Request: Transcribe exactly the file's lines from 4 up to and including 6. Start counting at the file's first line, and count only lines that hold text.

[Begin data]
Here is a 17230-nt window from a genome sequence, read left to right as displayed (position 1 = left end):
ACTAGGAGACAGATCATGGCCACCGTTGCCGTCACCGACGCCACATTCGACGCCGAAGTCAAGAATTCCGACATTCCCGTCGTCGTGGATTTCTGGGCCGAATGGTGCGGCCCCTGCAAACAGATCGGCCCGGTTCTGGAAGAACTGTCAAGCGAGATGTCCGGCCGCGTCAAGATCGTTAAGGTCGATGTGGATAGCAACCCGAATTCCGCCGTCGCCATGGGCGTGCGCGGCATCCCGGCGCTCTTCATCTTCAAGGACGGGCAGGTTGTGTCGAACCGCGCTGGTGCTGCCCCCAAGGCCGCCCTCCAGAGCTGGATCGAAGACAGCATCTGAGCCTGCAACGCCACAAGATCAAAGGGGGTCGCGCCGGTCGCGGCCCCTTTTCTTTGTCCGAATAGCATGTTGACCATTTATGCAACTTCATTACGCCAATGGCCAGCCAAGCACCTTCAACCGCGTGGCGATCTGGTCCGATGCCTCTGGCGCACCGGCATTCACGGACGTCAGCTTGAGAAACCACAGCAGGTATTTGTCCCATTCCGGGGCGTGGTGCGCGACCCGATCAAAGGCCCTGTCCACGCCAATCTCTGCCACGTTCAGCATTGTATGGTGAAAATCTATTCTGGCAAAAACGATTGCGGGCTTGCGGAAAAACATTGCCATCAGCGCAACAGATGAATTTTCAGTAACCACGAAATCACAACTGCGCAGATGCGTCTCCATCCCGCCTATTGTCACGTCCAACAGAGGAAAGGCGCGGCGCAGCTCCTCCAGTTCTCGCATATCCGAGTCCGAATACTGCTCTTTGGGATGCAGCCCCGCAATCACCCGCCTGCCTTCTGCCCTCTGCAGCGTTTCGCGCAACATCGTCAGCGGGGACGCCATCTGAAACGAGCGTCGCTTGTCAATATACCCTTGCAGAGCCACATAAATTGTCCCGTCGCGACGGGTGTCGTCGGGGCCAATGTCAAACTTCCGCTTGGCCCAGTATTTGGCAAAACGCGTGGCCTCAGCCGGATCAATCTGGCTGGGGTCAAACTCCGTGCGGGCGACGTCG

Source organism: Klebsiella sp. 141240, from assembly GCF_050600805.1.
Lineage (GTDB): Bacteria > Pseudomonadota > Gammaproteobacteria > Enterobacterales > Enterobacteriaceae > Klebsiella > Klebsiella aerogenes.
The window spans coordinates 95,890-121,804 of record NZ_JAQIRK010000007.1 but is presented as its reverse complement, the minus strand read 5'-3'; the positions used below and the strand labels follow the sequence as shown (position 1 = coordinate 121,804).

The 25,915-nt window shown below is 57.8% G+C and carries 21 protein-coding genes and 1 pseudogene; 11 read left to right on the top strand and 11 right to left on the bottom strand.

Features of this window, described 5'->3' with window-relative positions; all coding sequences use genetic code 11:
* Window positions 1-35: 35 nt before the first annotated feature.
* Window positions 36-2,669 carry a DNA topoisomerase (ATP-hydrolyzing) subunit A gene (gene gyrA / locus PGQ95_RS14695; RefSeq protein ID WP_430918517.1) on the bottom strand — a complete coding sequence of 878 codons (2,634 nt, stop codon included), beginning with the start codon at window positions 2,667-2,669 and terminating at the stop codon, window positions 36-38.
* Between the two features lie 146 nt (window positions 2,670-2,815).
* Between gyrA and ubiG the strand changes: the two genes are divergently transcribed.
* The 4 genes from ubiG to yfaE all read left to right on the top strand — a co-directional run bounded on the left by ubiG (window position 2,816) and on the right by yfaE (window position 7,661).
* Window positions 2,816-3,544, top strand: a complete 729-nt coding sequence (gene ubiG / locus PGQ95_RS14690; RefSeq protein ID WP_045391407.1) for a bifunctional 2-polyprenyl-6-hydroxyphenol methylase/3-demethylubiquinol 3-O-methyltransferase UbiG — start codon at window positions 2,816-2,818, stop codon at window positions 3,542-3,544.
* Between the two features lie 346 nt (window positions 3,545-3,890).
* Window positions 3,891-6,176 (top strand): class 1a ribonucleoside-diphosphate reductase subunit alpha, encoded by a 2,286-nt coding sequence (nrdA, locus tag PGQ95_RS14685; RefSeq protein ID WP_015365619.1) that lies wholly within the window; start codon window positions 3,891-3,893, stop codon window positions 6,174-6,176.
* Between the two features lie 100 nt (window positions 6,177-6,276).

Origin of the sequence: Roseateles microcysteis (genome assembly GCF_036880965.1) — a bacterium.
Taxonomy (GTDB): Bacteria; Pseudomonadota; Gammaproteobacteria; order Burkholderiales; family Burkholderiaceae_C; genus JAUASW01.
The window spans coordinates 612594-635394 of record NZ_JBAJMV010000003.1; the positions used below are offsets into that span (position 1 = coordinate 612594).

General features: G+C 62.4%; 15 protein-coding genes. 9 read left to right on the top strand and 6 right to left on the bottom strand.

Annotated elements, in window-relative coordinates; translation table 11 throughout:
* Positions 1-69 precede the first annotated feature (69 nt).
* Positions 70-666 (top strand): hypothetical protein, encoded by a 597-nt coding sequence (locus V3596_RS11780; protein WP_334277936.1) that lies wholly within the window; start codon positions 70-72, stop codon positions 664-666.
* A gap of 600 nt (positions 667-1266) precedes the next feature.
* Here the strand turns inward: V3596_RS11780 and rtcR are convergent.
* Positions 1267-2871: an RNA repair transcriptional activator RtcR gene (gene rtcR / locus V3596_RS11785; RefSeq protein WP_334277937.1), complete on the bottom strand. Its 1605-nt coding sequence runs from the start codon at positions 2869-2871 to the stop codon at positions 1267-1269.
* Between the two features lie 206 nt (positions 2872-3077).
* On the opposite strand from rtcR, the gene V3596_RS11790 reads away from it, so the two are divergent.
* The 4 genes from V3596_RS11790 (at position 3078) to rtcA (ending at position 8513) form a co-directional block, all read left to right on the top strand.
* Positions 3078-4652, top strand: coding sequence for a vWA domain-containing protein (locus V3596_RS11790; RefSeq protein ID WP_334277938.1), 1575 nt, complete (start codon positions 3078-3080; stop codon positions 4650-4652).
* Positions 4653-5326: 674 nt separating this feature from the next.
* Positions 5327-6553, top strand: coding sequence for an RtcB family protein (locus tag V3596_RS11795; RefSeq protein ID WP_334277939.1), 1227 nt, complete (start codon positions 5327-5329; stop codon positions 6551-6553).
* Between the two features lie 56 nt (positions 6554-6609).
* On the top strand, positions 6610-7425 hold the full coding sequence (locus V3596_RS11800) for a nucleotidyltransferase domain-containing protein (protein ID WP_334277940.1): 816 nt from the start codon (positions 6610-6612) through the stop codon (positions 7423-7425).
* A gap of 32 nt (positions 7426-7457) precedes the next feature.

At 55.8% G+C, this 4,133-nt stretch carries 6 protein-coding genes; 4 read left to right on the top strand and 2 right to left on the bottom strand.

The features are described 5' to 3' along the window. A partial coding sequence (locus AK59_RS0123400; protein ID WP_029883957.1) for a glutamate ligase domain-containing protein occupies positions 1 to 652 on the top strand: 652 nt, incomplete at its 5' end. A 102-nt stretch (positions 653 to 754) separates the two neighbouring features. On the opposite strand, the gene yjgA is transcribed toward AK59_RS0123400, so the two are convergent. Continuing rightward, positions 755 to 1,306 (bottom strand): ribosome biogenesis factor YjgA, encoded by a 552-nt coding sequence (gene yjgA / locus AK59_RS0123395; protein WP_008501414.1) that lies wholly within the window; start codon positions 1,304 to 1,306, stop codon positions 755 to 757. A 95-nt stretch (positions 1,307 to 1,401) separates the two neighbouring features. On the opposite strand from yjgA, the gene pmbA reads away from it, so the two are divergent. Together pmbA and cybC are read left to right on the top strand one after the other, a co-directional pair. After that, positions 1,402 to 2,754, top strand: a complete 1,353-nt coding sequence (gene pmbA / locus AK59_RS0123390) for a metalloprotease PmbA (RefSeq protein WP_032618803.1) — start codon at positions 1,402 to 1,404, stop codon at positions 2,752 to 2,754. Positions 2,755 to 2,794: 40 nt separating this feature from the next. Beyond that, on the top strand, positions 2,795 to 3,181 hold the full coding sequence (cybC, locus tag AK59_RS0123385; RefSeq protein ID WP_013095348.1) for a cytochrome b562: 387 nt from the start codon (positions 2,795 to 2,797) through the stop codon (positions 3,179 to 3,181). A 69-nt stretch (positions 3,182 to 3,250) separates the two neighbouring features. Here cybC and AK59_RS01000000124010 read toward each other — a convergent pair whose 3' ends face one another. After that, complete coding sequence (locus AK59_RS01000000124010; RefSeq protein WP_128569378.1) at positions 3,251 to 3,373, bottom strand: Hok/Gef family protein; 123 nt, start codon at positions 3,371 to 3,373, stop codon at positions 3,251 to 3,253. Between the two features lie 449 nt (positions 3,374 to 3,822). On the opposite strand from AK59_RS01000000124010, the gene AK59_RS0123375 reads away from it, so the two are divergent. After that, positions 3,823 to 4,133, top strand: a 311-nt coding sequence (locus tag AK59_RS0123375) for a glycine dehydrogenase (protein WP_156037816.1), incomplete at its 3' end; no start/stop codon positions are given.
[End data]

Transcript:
Lineage (GTDB): Bacteria > Pseudomonadota > Gammaproteobacteria > Enterobacterales > Enterobacteriaceae > Klebsiella > Klebsiella aerogenes.
The window spans coordinates 95,890-121,804 of record NZ_JAQIRK010000007.1 but is presented as its reverse complement, the minus strand read 5'-3'; the positions used below and the strand labels follow the sequence as shown (position 1 = coordinate 121,804).

The 25,915-nt window shown below is 57.8% G+C and carries 21 protein-coding genes and 1 pseudogene; 11 read left to right on the top strand and 11 right to left on the bottom strand.